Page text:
vii. Evacuated over 1,000 Nigerians from different parts of the world while still reviewing the evacuation and quarantine protocols
viii. Enhanced the efficiency of the identification, testing, evacuation, and isolation process for confirmed cases;
- Gradually reopening the economy while balancing between lives and livelihood;
- A Mid-Action Review has been conducted in line with WHO guidelines, with lessons and recommendations being used to improve the response;
- Introduced Community Engagement and Risk Communication as critical factors that will help to flatten the curve in a sustainable manner;
xii. Engaged with development partners and the private sector to grow the capacity of the nation in the response;
xiii. Introduced several non-pharmaceutical interventions to slow down the spread of the virus.
There are several ongoing infrastructure interventions being made by government, development partners and the private sector nationwide.
The last hundred days have also brought out the best in the spirit of Nigerians. There has been tremendous private sector and corporate mobilisation.
Similarly, individuals have also sacrificed their little savings for the good of all. What this underscore is the strength of our communal culture and unity in diversity. The PTF thanks everyone for giving hope in the face of a global pandemic, even when humanity seemed helpless.
In spite of these accomplishments, Nigeria, like the rest of the world, has witnessed a steady rise in the number of infections. As at midnight on Sunday 7th June, Nigeria had the following statistics:
Confirmed cases: 12,486
Based on the trend, science, and data as guiding beacons, it has become obvious that Nigeria has entered the community transmission phase. This has significantly helped in identifying 20 high burden LGAs that accounts for over 60% of infections in Nigeria.
The PTF is already pursuing precision actions on these high burden LGAs. It is, therefore, important for Nigerians to recognise the need to take responsibility and the significant role community ownership and risk communication will play in the future of our National Response.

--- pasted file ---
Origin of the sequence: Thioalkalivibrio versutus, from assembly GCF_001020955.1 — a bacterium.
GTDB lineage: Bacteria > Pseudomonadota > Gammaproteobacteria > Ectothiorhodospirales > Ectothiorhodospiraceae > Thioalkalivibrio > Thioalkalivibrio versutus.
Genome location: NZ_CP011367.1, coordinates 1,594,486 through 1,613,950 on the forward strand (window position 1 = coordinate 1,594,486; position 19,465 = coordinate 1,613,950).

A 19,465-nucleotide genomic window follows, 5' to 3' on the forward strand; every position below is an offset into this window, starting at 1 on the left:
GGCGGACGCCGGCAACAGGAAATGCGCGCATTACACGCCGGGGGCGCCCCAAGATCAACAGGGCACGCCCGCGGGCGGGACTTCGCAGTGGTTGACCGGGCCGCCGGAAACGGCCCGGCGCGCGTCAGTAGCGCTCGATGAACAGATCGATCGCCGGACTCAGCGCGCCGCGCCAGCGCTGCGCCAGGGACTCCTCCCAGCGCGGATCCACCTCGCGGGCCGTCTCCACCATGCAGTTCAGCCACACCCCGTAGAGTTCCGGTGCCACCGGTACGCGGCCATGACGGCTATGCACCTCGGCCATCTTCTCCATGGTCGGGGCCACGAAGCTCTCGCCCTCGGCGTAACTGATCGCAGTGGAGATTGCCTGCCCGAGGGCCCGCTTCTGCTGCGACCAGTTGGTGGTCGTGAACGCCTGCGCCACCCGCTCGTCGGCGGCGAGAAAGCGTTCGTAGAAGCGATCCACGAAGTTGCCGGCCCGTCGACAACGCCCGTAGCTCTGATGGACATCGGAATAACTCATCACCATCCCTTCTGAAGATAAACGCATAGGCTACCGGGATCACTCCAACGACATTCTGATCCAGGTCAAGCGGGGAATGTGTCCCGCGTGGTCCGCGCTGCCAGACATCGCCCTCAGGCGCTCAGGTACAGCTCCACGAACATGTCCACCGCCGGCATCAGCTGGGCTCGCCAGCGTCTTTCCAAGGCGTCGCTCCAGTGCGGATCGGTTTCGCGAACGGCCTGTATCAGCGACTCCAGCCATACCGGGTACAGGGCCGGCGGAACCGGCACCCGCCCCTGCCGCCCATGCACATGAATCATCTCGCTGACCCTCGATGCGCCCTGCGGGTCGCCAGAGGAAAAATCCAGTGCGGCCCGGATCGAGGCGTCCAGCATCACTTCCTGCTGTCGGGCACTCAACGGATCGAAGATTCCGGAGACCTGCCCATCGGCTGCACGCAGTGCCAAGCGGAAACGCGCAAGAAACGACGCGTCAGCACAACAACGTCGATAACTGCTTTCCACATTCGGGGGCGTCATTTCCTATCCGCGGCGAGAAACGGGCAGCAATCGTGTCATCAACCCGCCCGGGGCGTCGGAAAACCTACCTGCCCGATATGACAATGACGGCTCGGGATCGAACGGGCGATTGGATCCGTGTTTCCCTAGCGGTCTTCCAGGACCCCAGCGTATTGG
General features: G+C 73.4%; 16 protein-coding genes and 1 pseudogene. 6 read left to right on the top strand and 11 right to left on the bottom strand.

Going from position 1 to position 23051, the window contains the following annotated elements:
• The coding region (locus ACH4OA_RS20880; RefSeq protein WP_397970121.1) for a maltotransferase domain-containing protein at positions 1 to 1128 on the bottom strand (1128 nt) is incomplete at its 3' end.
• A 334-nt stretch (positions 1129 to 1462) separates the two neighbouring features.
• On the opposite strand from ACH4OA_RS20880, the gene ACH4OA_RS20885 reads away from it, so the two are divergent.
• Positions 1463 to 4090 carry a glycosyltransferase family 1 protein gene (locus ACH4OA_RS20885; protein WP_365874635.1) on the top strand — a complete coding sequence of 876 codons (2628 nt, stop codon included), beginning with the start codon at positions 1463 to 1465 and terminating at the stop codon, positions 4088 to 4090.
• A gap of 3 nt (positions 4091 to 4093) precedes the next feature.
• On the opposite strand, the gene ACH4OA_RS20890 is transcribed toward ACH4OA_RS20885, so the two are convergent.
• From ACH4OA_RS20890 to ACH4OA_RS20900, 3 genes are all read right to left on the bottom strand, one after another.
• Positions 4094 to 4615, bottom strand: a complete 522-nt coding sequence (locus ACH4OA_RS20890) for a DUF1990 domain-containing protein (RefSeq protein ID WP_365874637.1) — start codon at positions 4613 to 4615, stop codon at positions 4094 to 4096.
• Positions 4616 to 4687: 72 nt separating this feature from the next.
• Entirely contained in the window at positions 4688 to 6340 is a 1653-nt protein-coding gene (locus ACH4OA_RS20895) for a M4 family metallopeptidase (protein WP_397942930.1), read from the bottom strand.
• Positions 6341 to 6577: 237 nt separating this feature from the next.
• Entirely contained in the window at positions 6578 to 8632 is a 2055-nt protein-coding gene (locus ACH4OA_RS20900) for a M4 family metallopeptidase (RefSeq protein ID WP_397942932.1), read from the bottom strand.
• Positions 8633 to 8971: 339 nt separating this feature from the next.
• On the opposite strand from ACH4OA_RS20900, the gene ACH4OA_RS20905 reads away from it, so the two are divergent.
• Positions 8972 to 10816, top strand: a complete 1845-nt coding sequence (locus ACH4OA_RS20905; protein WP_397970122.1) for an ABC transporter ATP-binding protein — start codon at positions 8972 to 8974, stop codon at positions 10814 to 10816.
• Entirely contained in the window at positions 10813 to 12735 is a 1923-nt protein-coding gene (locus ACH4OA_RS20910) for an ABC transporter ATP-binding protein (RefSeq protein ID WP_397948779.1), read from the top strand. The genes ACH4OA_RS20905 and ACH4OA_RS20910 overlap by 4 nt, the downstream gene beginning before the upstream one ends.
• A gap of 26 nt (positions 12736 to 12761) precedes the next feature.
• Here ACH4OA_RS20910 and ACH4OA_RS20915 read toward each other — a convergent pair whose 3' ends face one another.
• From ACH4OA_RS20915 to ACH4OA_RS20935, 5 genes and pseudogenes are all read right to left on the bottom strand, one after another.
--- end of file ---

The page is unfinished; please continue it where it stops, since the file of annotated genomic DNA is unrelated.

Over the last weekend, the ease of restriction on places of worship came into focus. It is important to note that the guidelines gave states the latitude and the opportunity to negotiate protocols that meet their peculiarities.
We, therefore, urge our religious leaders and the entire populace to adhere to the guidelines issued by the PTF and the protocols agreed by the State Governments. The PTF continues to monitor compliance nationwide.
The PTF wishes to emphasise that a great majority of Nigerians are still susceptible to COVID-19, and if we allow it to transmit easily between us, it may be even more deadly. If everyone diligently observes the guidelines, we can collectively control the spread of the virus, and help to protect our health facilities as well as save lives.
On 6th June 2020, the PTF also visited the National Reference Laboratory to witness, first hand, the processes for testing. Experience, as it is said, is the best teacher. We can confirm that the process is rigorous, thorough and demanding. From the laboratories to the nurses, to our doctors and other medical personnel, enormous sacrifice is being made by these dedicated Nigerians.